He adds that real-time technology has advanced so swiftly that his work is now approaching the limits of the scanner, not the software. “This is unprecedented,” Blase says. “I used to have to throw out most of the scanner data, because the software couldn’t handle it. With Unreal Engine, you don’t have to make those compromises.”

For interactive simulations, Blase made use of Unreal Engine’s VR and first-person templates. “It’s great to have the templates there, premade,” he says. Blase has produced VR experiences for Timpanogos, designed to be enjoyed on the premises—sadly, due to the pandemic, these experiences have not yet been made available to the public. But when he last tested them, Blase was delighted to find that these Unreal Engine projects ran at 90 fps on a GTX 1080 Ti graphics card with an Intel 6900K processor. “Just imagine how they’ll run on newer hardware,” Blase muses.

Blase appreciates that once the data is formatted correctly, Unreal Engine does most of the heavy lifting for him. “Between the templates, textures, and automatic LODs, it just works,” he says. “It’s terabytes of raw data, and Unreal Engine can ingest it and optimize everything automatically.”

Imagining the future of cave scanning

While scanning and real-time technology aren’t yet in wide use among geoscientists, Blase anticipates that they will become key tools to help them perform research and solve problems. “Being able to see and interact with the cave in three dimensions, you see things that you never thought you’d be able to see,” he says. “You can get right up close to a formation or a feature that might be out of reach in real life. You can come back as many times as you want without worrying about damaging any delicate formations.”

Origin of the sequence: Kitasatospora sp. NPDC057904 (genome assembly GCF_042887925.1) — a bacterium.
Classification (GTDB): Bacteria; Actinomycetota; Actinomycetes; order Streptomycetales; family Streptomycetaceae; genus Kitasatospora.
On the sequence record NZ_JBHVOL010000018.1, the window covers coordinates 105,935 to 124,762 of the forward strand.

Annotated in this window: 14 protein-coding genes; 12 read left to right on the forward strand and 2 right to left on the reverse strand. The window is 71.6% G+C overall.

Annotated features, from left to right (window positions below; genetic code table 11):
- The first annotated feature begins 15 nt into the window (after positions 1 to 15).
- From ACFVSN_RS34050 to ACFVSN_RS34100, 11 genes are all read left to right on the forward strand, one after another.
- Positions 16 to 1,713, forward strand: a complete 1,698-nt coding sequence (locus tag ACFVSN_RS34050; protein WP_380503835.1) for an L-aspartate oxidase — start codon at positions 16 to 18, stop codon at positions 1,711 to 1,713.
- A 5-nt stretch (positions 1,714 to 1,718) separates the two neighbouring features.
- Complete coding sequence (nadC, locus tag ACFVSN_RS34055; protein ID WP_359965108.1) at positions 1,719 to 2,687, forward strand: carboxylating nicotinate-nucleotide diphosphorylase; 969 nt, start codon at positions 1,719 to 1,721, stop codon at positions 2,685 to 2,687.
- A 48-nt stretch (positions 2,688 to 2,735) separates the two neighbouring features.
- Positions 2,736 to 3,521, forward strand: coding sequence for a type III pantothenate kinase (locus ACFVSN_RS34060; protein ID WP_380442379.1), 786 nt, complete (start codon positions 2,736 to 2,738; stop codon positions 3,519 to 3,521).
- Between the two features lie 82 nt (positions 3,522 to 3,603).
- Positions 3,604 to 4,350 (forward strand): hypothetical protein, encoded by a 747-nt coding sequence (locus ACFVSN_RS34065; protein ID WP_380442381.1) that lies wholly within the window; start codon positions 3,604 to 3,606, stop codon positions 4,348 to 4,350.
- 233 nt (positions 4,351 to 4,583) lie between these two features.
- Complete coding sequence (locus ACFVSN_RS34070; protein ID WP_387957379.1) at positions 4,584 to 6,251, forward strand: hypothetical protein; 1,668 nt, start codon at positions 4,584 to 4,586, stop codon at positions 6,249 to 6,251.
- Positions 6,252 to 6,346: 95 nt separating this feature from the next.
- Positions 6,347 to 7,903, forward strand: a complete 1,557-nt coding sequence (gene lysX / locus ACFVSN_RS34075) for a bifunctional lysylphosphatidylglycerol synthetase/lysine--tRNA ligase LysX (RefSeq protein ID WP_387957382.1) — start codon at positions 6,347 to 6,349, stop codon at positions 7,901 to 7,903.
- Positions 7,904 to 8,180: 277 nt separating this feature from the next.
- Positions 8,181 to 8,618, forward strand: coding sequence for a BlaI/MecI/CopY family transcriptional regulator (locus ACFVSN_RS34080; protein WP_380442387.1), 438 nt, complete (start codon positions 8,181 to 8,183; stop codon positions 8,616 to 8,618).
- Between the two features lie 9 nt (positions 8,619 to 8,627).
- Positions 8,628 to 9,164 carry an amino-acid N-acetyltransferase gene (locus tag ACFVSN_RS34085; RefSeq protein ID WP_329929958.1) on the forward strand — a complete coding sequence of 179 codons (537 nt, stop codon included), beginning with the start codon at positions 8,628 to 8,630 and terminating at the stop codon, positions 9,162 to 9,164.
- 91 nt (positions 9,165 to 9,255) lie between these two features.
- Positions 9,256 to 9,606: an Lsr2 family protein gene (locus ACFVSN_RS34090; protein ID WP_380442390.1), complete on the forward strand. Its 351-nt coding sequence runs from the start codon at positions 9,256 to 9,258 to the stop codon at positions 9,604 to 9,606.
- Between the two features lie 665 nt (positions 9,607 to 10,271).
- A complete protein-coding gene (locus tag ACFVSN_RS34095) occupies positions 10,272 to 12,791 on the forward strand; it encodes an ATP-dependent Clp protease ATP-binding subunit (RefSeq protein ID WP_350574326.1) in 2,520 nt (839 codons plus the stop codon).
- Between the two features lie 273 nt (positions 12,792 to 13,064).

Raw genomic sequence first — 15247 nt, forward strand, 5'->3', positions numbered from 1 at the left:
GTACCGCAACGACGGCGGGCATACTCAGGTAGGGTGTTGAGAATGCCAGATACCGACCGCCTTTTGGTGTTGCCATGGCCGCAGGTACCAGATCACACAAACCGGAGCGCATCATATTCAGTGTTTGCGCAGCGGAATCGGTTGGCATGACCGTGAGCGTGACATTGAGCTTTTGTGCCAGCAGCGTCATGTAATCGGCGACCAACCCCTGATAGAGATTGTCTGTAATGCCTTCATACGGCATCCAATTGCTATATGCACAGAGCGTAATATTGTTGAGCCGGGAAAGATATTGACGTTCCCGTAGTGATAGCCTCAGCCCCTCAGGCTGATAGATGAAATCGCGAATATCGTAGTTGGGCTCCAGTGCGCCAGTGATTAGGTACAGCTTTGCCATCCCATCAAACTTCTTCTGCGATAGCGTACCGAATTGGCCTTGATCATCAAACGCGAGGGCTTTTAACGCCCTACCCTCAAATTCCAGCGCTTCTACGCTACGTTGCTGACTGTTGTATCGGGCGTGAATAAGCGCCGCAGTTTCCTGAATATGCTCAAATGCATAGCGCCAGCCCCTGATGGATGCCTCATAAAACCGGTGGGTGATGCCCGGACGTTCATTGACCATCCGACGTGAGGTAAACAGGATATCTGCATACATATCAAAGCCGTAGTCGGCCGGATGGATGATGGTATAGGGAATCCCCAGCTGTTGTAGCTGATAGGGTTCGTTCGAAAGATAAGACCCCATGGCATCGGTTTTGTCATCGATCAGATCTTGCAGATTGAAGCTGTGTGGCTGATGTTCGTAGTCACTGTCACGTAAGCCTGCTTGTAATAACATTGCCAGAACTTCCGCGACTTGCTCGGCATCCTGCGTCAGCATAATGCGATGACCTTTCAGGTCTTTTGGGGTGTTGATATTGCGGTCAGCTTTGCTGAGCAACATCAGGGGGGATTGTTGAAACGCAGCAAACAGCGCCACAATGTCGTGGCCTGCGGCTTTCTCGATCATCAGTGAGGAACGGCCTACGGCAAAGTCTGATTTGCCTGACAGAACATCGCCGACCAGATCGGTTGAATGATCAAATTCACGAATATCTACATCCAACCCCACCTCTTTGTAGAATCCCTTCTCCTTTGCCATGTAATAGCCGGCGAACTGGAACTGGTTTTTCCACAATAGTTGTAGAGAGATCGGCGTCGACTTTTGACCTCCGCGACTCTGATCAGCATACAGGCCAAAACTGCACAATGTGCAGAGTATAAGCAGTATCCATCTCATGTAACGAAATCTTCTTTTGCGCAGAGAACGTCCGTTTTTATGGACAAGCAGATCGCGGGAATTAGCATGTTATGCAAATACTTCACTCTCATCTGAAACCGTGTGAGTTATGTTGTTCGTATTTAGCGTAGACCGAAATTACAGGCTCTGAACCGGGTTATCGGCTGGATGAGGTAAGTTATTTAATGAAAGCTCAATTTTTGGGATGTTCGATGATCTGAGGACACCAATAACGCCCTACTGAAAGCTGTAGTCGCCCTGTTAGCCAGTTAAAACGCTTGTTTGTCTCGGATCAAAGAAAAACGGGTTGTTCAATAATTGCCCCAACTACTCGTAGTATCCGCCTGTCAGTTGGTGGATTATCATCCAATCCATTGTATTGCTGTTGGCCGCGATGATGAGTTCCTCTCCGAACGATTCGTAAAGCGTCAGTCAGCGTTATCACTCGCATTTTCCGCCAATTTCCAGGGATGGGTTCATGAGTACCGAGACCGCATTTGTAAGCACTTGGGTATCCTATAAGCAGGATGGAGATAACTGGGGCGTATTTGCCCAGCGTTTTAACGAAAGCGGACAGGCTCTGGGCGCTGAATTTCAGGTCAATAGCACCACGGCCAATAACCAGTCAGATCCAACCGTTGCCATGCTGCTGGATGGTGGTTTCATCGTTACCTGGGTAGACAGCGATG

Image courtesy of the National Park Service
Image of Lehman Caves, straight from Unreal Engine.
While continuing to scan caves and produce media, Blase is now going for his PhD at the Northern Arizona University as a member of Dr. Teki Sankey’s Geoinformatics lab. Geoinformatics involves taking streams of data from remote sensing instruments, such as LiDAR scanners and multispectral and hyperspectral sensors, and leveraging them for statistical analysis, feature extrapolation, and visualization. Naturally, Blase has brought his newly acquired skills with him. “Unreal Engine could revolutionize how we visualize and work with these data sets,” he says.

As for Unreal Engine 5, Blase is excited about the prospect of using the new Nanite feature to optimize the multi-billion-polygon 3D models he works with on a regular basis. “I can’t wait to see how hard I can push it,” he says.

Blase proposes that once others realize how easy it is to create visualizations with Unreal Engine, it will be used more and more for science. “I’m not a specialist—I’m a former park ranger who likes to crawl around and get dirty,” Blase says. “If I can learn Unreal Engine, anyone can.”
Image courtesy of Brooke Kubby
Note: The views expressed here by Blase LaSala are his own, and do not necessarily represent the views of the National Park Service.